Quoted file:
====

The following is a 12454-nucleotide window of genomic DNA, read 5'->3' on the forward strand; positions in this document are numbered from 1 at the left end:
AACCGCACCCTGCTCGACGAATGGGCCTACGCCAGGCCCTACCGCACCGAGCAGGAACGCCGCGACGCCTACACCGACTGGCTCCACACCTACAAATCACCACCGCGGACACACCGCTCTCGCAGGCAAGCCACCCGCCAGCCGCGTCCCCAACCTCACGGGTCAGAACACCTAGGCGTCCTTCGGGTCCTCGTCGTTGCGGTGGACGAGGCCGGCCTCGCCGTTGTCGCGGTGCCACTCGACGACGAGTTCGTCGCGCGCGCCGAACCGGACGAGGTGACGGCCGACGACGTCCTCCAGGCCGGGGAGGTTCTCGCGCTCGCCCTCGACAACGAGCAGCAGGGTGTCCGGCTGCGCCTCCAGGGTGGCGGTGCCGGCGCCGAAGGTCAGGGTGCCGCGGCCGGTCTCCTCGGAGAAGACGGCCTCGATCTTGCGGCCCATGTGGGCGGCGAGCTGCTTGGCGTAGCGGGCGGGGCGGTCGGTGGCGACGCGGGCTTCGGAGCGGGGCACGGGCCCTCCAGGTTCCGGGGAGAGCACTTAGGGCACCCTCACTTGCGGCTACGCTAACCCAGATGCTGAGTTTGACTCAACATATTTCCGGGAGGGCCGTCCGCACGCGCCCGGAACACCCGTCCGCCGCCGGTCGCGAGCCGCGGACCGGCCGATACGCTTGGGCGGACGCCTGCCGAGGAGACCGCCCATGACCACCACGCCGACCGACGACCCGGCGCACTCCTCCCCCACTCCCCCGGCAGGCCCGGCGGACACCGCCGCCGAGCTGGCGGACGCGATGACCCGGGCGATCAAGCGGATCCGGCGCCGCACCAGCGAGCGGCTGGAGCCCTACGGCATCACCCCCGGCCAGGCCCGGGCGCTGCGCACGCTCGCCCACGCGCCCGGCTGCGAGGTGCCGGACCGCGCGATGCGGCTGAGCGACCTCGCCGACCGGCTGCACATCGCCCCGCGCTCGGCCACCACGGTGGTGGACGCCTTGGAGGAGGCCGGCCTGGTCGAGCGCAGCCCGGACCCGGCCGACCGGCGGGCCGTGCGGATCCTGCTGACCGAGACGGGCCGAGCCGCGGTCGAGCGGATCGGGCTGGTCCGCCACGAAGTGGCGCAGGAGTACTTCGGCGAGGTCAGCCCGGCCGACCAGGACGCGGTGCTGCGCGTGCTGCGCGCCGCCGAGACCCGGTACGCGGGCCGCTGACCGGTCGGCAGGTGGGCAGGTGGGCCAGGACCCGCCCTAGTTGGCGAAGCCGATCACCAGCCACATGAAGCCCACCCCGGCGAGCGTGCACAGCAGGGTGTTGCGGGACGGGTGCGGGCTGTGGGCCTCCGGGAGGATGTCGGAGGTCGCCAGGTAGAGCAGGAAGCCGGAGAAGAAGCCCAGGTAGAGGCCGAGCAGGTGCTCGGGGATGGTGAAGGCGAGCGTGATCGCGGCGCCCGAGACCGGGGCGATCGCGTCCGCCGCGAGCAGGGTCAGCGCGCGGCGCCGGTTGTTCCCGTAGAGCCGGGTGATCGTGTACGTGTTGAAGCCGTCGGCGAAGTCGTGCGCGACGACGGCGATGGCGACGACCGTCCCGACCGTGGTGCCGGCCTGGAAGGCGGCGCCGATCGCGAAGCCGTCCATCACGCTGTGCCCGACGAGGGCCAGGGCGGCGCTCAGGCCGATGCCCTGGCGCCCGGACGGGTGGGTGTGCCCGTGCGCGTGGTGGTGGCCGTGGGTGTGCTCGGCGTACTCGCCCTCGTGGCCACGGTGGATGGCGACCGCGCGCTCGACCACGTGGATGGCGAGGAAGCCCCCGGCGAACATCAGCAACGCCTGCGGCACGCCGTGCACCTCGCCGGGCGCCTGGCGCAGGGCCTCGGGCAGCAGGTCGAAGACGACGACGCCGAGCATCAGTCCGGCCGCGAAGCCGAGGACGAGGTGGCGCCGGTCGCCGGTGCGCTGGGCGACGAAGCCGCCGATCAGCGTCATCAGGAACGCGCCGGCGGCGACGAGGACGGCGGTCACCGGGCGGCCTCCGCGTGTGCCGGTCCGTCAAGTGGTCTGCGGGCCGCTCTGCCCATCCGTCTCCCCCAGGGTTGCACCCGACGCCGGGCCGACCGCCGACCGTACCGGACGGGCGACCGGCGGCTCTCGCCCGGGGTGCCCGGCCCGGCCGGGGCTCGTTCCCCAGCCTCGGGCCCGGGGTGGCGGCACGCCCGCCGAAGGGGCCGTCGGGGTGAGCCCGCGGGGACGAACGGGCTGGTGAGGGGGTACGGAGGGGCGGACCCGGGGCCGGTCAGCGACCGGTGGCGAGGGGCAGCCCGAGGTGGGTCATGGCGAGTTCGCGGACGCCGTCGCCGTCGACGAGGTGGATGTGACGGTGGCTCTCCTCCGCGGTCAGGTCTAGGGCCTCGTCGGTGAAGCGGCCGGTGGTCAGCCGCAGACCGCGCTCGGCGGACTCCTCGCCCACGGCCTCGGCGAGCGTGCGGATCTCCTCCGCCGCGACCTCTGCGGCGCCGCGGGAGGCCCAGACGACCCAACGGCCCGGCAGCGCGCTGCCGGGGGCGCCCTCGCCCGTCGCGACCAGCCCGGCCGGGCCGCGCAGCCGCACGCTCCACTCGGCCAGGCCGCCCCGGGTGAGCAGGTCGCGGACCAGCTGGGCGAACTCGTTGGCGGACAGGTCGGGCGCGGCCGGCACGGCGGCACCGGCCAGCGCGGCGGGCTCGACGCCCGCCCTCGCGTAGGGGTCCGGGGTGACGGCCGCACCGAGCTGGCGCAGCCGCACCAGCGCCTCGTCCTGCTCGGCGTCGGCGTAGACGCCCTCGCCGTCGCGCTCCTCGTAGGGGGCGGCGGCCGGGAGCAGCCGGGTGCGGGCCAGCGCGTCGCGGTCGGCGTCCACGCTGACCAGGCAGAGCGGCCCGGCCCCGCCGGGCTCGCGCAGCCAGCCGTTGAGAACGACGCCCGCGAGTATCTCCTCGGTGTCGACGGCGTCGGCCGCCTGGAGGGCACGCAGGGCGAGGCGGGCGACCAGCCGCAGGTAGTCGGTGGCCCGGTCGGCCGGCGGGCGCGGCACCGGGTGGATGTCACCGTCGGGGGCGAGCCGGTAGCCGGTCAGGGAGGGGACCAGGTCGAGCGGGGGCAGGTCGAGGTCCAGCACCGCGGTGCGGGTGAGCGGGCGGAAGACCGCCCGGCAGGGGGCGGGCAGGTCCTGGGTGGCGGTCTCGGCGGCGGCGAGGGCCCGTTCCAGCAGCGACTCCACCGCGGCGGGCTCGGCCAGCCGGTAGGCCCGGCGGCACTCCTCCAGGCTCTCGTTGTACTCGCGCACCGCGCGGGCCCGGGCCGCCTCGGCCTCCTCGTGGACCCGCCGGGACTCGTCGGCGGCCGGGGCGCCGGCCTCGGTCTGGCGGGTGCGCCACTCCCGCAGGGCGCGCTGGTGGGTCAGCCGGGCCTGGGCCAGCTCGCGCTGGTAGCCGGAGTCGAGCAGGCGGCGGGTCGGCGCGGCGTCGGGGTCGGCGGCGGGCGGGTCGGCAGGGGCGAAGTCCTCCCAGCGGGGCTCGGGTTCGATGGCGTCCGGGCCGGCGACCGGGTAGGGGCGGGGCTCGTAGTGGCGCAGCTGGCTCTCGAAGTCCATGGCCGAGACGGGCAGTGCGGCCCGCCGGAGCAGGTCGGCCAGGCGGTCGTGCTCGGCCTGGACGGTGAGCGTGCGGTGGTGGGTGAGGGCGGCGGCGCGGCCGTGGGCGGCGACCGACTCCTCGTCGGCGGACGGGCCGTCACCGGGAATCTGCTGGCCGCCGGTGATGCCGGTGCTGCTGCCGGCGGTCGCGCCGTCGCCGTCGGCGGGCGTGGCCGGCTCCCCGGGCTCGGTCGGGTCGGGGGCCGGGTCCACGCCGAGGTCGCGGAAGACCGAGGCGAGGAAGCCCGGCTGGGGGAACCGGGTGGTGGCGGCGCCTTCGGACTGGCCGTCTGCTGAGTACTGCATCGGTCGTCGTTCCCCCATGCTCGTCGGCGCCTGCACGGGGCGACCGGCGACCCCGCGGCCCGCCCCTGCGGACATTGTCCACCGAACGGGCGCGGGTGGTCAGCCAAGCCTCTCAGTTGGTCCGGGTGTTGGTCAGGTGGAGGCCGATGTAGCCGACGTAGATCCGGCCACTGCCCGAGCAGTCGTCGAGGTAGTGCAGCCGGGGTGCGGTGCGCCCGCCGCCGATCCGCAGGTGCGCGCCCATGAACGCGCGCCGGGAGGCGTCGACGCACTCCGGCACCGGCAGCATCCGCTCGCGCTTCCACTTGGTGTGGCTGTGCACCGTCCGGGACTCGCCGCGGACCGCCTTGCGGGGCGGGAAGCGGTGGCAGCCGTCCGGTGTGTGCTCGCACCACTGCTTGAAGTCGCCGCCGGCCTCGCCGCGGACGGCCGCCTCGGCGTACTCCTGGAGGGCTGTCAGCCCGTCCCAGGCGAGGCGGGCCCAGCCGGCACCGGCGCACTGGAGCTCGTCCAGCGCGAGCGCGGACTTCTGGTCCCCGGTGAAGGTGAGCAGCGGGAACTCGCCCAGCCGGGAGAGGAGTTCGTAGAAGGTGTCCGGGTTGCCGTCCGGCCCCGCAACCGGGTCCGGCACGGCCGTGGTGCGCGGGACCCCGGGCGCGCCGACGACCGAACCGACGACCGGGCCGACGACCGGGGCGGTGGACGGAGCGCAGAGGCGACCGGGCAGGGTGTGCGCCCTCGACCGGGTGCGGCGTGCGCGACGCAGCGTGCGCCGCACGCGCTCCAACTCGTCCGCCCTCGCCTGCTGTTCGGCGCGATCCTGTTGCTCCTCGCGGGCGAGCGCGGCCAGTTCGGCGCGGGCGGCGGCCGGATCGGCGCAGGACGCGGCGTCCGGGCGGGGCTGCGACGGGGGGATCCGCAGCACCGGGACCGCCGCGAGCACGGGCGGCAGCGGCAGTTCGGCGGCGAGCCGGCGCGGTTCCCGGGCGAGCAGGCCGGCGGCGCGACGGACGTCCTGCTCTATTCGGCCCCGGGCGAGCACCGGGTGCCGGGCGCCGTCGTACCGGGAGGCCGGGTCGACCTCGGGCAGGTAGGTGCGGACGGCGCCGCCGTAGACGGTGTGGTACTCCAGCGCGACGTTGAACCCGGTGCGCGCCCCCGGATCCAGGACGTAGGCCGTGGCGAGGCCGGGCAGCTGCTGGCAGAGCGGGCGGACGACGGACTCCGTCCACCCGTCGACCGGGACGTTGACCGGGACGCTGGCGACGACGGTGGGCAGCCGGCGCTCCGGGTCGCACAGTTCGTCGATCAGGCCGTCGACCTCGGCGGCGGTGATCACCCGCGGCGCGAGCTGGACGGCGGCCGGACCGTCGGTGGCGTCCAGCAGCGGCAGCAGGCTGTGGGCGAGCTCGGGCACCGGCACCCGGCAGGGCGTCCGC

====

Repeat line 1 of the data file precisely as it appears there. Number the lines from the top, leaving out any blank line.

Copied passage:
The following is a 12454-nucleotide window of genomic DNA, read 5'->3' on the forward strand; positions in this document are numbered from 1 at the left end: